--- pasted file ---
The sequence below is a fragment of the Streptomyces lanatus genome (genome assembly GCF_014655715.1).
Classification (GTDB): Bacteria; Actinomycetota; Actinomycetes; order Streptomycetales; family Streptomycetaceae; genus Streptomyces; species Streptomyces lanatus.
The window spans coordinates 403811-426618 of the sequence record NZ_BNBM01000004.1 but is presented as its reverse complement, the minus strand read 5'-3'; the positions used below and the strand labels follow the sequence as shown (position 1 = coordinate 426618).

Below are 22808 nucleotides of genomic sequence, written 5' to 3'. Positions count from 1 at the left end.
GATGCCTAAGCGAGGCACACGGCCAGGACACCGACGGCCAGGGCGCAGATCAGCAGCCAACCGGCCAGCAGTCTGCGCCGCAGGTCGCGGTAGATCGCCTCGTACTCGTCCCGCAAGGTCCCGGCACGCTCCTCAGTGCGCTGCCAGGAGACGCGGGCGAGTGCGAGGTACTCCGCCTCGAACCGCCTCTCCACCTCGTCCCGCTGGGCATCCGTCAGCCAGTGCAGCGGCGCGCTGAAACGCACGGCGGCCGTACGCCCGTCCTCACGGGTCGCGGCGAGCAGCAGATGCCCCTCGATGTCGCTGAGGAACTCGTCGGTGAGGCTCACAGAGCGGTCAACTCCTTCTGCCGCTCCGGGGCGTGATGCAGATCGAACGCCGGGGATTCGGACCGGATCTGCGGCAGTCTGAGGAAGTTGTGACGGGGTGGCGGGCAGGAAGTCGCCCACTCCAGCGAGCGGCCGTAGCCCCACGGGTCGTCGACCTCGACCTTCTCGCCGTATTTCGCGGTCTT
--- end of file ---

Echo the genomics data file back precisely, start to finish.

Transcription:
The sequence below is a fragment of the Streptomyces lanatus genome (genome assembly GCF_014655715.1).
Classification (GTDB): Bacteria; Actinomycetota; Actinomycetes; order Streptomycetales; family Streptomycetaceae; genus Streptomyces; species Streptomyces lanatus.
The window spans coordinates 403811-426618 of the sequence record NZ_BNBM01000004.1 but is presented as its reverse complement, the minus strand read 5'-3'; the positions used below and the strand labels follow the sequence as shown (position 1 = coordinate 426618).

Below are 22808 nucleotides of genomic sequence, written 5' to 3'. Positions count from 1 at the left end.
GATGCCTAAGCGAGGCACACGGCCAGGACACCGACGGCCAGGGCGCAGATCAGCAGCCAACCGGCCAGCAGTCTGCGCCGCAGGTCGCGGTAGATCGCCTCGTACTCGTCCCGCAAGGTCCCGGCACGCTCCTCAGTGCGCTGCCAGGAGACGCGGGCGAGTGCGAGGTACTCCGCCTCGAACCGCCTCTCCACCTCGTCCCGCTGGGCATCCGTCAGCCAGTGCAGCGGCGCGCTGAAACGCACGGCGGCCGTACGCCCGTCCTCACGGGTCGCGGCGAGCAGCAGATGCCCCTCGATGTCGCTGAGGAACTCGTCGGTGAGGCTCACAGAGCGGTCAACTCCTTCTGCCGCTCCGGGGCGTGATGCAGATCGAACGCCGGGGATTCGGACCGGATCTGCGGCAGTCTGAGGAAGTTGTGACGGGGTGGCGGGCAGGAAGTCGCCCACTCCAGCGAGCGGCCGTAGCCCCACGGGTCGTCGACCTCGACCTTCTCGCCGTATTTCGCGGTCTT